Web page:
I am overjoyed by the fact that I am now starting to review some local bands' next releases - meaning that I have a better frame of reference to speak to an artists' music by being able to compare it to what they put out (and which I reviewed) last time around. This is no way implies that I feel that I have started to exhaust the roster of local musicians that are creating and putting out music. On the contrary, I think this reinforces the perception that the local music scene is a quite vibrant and very active animal.
My first 'comparative' review came this spring when I received an advance copy of Buffalo Killer's Heavy Reverie. In late June I got my hands on the soon-to-be-released 12" of new music from Gazer (the review for which will be coming in early August); and most recently I was able to score local electronic artist ADM's latest album Another Dying Motive.
Heavy Hinges has been described as "a sublime ruckus… a beautiful collision of rock, soul, gospel, and western." In truth, what Heavy Hinges is is a well-balanced assemblage of rock, pop, country and traditional music with roots that run quite deep into the music of gospel choirs, chain gangs and saloons. They have a reputation around town of putting on very powerful live performances and have established themselves as one of Cincinnati's must-see bands.
The group has just emerged from the studio with their debut album Mean Old City. Recorded by Matt Hueneman at Newport's Audiogrotto and mastered by Ashley Shepherd*, Mean Old City is the band's attempt to bottle some of that on-stage lightning.
Delicate and crisp -- balancing electric guitar with banjo, cello and more eclectic instruments -- everything about The Mitchells' self-titled debut album says indie-pop. The music is light and drifting and would play perfectly as the soundtrack to the next Marc Webb film. It is hard to listen to this album and not imagine yourself leaning out the car window and letting the wind push firmly against your outstretched palm.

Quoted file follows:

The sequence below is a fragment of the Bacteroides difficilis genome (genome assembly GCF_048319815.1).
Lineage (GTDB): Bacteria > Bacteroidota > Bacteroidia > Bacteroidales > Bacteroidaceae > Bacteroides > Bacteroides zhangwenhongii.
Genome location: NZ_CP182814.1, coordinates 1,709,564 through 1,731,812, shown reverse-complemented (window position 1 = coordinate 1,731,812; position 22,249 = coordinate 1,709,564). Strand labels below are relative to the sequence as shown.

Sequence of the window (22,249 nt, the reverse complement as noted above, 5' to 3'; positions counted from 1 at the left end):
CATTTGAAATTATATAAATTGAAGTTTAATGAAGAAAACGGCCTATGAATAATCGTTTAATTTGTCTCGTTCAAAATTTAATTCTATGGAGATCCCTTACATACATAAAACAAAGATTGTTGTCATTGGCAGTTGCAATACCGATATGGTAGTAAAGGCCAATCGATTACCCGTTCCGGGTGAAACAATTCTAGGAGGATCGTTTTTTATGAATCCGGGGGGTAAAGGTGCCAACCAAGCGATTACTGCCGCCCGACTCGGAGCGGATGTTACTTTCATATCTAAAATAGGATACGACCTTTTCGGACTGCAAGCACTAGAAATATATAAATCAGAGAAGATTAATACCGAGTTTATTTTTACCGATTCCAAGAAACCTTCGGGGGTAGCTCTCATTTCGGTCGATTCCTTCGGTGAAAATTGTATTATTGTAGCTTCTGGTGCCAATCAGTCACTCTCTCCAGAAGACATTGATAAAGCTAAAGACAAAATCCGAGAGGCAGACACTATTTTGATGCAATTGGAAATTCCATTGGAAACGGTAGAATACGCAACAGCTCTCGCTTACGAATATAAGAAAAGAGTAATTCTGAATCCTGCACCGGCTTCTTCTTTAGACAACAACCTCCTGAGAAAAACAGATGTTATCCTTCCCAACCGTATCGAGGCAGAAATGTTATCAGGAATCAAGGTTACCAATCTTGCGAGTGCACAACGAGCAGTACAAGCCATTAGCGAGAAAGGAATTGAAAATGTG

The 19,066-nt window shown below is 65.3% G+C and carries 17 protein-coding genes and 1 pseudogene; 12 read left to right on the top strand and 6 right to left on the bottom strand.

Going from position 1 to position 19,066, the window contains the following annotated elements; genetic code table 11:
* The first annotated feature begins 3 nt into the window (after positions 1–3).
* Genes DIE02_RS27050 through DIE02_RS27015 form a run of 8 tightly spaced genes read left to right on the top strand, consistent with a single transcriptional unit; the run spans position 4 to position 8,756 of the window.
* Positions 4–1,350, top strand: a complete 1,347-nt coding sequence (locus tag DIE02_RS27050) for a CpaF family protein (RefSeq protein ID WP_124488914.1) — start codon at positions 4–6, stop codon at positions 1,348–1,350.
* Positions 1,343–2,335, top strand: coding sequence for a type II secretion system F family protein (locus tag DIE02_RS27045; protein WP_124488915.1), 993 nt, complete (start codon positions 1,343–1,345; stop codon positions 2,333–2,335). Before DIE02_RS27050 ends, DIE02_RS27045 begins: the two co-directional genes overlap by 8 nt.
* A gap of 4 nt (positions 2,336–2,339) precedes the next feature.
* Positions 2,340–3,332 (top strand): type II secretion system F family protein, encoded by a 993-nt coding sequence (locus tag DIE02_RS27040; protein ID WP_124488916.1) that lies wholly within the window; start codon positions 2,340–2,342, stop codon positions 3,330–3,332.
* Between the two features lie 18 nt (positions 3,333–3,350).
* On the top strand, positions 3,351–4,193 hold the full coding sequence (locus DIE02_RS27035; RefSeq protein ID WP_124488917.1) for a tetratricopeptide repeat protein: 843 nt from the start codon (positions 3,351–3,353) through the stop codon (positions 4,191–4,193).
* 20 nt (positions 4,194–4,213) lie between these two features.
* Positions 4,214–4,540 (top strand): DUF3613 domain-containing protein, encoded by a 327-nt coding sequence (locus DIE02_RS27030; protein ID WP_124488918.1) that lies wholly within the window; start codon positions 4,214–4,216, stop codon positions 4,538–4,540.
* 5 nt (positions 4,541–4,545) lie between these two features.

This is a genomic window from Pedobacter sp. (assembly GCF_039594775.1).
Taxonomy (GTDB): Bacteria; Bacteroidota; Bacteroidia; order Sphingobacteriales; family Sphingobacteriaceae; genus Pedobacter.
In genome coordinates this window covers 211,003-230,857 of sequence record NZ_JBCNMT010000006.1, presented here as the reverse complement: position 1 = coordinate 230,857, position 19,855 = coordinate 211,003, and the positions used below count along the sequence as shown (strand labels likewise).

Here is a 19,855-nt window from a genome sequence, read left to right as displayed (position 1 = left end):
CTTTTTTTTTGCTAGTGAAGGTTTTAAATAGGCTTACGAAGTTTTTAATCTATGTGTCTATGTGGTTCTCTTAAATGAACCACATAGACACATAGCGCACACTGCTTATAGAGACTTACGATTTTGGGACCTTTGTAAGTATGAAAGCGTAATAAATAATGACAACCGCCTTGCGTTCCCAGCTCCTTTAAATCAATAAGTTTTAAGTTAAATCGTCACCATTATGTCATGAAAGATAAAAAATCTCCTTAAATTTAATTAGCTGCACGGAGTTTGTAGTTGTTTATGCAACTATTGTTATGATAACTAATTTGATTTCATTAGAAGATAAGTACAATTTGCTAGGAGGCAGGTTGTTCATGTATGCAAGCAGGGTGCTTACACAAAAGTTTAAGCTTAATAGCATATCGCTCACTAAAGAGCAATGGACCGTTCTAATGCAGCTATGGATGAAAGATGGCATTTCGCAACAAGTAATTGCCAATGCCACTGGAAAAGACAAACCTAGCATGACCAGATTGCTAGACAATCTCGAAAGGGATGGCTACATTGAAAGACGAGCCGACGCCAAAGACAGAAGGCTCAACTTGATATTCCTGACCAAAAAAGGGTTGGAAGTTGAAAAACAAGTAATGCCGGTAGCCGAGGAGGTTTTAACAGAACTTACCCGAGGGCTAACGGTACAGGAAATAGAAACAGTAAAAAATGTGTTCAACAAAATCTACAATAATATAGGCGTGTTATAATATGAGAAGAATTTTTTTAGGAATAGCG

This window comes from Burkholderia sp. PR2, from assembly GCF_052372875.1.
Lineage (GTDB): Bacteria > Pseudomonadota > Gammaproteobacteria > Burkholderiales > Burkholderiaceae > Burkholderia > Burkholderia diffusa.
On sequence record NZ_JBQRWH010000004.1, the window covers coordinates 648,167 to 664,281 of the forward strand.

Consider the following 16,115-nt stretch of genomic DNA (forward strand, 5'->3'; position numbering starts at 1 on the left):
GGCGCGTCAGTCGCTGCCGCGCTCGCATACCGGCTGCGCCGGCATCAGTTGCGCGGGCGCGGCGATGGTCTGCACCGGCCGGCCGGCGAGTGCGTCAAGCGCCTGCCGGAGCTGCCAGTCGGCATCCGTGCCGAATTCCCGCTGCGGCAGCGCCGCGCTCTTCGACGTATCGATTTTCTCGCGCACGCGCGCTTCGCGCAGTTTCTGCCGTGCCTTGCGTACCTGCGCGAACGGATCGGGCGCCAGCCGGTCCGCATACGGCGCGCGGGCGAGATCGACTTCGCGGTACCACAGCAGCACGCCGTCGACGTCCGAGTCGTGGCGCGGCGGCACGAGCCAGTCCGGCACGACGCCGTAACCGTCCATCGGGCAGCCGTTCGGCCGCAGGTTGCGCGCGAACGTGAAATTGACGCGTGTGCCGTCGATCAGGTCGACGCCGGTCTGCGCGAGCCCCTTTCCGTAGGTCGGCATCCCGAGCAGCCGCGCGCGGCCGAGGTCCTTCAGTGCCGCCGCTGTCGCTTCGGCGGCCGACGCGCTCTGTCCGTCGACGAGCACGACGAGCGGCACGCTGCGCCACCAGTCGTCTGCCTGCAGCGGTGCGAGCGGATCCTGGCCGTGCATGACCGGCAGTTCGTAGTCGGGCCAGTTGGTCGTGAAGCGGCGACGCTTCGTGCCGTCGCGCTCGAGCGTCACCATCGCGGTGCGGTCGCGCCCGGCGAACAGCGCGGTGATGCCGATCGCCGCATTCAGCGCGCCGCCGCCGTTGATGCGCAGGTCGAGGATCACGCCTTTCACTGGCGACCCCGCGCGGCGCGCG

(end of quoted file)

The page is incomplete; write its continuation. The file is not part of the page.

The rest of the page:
I have a message for those who enjoy listening to live music of any kind - and for those who book the venues that host such events - get to know Elk Creek. They are a group of very talented musicians that make some exciting new music and they sound really, really good together.
The story of Elk Creek is one of reunion. Aaron Price [vocals], Jeremy Brown [harmonica], and Brad Smith [guitar] all grew up together and used to play in band called Hector who had a practice space in Trenton, Ohio located on Elk Creek Road. Two years ago when they 'got the band back together' they added Travis Estellon drums and Nick Whittenburg on bass. They quickly noticed that their sound, style and songwriting had all matured. The end result of this reunion is the 7-song EP entitled Greenfield Project.
Do you remember Carnivàle - the creepy and surreal, yet sensual HBO series about a roving band of sideshow performers in the American dustbowl? Imagine that that show was made into a Broadway musical. Now, imagine that Jack White, David Lynch, Jello Biafra, Crispin Glover and Tim Burton all collaborated to write the score for this play, based on the writings of Syd Barrett. That will give you a rough idea of my first impression of Pop Goes the Evil's new album Love Stained Heart.
To put it another way - I have absolutely no idea where to begin with this review. There is so much going on in this album that it's like trying to nail green Jell-O to a tree.